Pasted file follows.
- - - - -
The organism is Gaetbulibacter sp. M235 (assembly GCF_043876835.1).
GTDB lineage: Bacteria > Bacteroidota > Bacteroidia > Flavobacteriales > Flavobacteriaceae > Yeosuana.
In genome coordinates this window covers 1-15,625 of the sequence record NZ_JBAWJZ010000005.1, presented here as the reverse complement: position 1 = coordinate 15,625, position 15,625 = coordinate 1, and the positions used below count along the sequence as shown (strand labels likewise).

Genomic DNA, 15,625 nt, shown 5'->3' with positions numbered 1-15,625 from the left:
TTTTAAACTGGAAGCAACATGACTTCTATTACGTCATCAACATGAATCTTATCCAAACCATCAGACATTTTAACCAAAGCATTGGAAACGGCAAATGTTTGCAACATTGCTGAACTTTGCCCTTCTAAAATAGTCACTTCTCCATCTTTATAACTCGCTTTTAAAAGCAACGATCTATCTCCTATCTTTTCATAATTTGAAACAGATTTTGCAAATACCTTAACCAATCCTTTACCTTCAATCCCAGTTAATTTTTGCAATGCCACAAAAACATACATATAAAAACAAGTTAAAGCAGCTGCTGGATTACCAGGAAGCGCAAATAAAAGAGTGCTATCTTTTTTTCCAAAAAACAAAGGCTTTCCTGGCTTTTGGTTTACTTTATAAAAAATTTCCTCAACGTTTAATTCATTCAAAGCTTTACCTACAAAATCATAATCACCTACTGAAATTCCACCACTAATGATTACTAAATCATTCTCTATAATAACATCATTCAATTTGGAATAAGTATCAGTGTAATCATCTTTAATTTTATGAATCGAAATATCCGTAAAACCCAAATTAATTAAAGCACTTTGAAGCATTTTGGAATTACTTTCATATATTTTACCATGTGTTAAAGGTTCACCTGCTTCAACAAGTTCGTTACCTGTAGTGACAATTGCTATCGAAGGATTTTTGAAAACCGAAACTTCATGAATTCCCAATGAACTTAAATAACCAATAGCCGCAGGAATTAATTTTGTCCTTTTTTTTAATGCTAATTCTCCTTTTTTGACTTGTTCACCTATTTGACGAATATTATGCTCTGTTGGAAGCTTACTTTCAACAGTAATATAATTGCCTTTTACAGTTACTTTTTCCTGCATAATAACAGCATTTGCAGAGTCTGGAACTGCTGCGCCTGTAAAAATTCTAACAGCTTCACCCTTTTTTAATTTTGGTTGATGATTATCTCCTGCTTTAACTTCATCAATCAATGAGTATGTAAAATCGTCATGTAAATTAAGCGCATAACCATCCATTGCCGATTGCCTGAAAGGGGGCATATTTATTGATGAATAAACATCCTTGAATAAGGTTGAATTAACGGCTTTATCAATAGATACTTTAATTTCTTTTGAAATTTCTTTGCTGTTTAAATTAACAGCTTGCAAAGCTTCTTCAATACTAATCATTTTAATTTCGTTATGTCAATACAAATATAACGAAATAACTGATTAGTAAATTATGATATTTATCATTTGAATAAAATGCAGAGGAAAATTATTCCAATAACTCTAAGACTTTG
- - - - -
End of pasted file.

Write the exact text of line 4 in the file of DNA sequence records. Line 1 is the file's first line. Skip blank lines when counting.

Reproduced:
Genomic DNA, 15,625 nt, shown 5'->3' with positions numbered 1-15,625 from the left: